As Your Team Gets Bigger, Your Leadership Style Has to Adapt

I recently stumbled across this HBR-post by Julie Zhuo. It’s a quick read, so take 5min to go through. It does a good job summarizing the 5 major aspects which will change when you grow from managing a team of individual contributors to leading organizations which are

  • Direct to Indirect Management
  • People Treat your differently
  • Context Switching, All Day, Every Day
  • Pick and Choose your battles
  • People-Centric Skills matter the most
Photo by Miguel u00c1. Padriu00f1u00e1n on

Situational Leadership

For a very long time, I deeply believed that treating everybody equally is the most unfair thing one could do. Instead, in order to treat everybody fair, you need to adjust your approach, you need to deal with situations differently. In everyday live, this can become a challenge especially if you lead a team that is diverse in culture, experience, expectations, and age.

Hence I was glad when I heard of the Situational Leadership approach. It gave me a framework for the believe that I have. Sometimes frameworks help to work in a structured way with difficult situations. There are various books about Situational Leadership. The one I read (though in German) is the following:

There are much more though, and also Youtube is a good source for shorter and longer clips about the topic.

In essence, Situational Leadership is differentiating between four development levels and four leadership styles.

Throughout D1 to D4 competence of employees in this group will grow. Their commitment or engagement, however, will fluctuate.

Someone new on a job might be very engaged, but not very competent yet. On the other end of the scale, a professional working in a field already for many years is highly committed and highly competent. In between, employees in D2 and D3 have a certain level of competence but either low (D2) or variable (D3) engagement. The reasons for this can be manifold, but it often comes from the realization that you know something and you have overcome the initial hurdles, but you also know that there is so much more that you are not familiar with. This may seem frightening and overwhelming.

The related four leadership styles differentiate from each other by the amount of direction and support an individual gets from their manager and in who is going to take a decision.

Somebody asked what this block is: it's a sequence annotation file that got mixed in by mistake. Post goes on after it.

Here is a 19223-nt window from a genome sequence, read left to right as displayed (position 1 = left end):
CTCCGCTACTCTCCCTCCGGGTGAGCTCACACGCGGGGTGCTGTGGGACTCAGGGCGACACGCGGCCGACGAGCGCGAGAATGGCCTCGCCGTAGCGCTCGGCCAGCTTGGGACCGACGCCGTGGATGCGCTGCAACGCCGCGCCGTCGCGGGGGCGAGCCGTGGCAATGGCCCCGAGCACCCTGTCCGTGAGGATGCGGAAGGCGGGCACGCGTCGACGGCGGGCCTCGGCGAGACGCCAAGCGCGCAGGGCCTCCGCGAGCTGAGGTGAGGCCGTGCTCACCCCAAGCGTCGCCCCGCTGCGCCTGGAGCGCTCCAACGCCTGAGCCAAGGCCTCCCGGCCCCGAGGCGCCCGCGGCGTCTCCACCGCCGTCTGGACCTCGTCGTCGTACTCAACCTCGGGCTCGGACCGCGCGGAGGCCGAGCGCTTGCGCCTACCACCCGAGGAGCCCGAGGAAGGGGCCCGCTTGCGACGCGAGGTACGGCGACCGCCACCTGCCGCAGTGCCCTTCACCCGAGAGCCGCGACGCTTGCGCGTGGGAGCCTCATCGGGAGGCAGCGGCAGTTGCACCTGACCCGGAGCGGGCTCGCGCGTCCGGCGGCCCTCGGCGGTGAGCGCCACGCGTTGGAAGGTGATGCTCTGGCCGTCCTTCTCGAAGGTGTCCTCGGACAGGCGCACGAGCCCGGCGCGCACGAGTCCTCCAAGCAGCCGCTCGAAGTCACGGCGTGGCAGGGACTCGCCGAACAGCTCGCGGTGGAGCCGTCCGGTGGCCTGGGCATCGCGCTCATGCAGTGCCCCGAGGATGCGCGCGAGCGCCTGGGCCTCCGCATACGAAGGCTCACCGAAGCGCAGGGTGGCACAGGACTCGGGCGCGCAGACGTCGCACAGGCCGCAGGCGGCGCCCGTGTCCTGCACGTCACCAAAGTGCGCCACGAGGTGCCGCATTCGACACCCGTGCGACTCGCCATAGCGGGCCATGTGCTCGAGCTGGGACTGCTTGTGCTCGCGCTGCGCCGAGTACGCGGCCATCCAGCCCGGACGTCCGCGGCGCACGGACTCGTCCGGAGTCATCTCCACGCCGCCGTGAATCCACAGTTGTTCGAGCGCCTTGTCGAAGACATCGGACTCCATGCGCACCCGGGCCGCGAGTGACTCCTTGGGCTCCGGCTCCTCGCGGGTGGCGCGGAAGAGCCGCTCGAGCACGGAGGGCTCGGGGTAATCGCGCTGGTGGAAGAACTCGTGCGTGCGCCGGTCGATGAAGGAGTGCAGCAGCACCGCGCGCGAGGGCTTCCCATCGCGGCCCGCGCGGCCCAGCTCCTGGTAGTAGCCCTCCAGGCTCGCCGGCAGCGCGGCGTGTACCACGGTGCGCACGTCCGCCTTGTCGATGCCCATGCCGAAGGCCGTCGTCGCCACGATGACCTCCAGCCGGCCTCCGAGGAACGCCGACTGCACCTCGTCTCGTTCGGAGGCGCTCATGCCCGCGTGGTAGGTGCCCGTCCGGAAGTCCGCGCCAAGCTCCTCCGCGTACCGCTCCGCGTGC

For an inexperienced D1, the S1 leadership style fits well. The person knows very little it needs to be directed a lot in order to learn. You will take all decisions. With growing competence of the employee, you will decrease the blunt direction and instead coach and support the employee so he can grow further by himself. You will talk through decisions with a D2, but you are the one that takes the decisions.

Finally, with S3 and S4 you are delegating the decision-making to the employee. Over time the employee will become more competent and confident and hence can make a decision; at first still consulting with you (S3) but ultimately completely independent from you (S4).

Some important additional points:

  • Assume everybody has potential and the willingness to use it.
  • Tell people that you are using situational leadership otherwise, people will be surprised by your change in behavior.
  • For the situational leadership model to be successful (and in my opinion any leadership model to be successful) it is key to agree on goals and to measure and rate them.
  • You can use more than one style on one person. Someone might be very experienced in one area, but very inexperienced in an area he just entered. Imagine a Senior Engineer with 15+ years of engineering experience who makes his first step into management. Those can be complex situations in day to day work live…

As usually, my goal with this article is not to dive into every detail of situational leadership, but just to give an overview and note down some key takeaways for my own purpose. There are plenty of resources on the internet as well as books that you consult for a lot more detail.

The 5 Dysfunctions of a Team

Recently I came across a book that I read a couple of years ago: The 5 Dysfunctions of a Team by Patrick Lencioni.

As it usually is, you are excited about a book and then as time passes by you forget again. So it is always good to go back and remind yourself.




The book is really about the 5 dysfunctions listed in the left triangle. All dysfunctions are somewhat related with each other, hence the representation as a pyramid. It starts with the absence of trust meaning teams are not open with each other. This results in fear of conflict during discussions. Honest opinions will be held back and instead, everyone will just voice opinions that seem acceptable by everyone. Fear of conflict leads to lack of commitment. If you haven’t voiced your opinion you will not buy into the decision. If you haven’t bought into a decision you will avoid any accountability which ultimately results to inattention to results.

On the other hand, truly cohesive teams, trust each other and hence engage in conflict around ideas. As all team members participated in the discussion they are able to commit to decisions and speak with one voice. As they agreed to a decision as a group they hold each other accountable for delivering on the decided plans. By holding each other accountable they focus on the achievement of collective results.

While this probably makes sense to most people who are reading this, reality is often much more complicated. Sometimes it is difficult to recognize the dysfunctions and it is even harder to fix them in order to build a functional team.

For those who want to learn more about the topic, I’m highly recommending buying the book or you watch this video: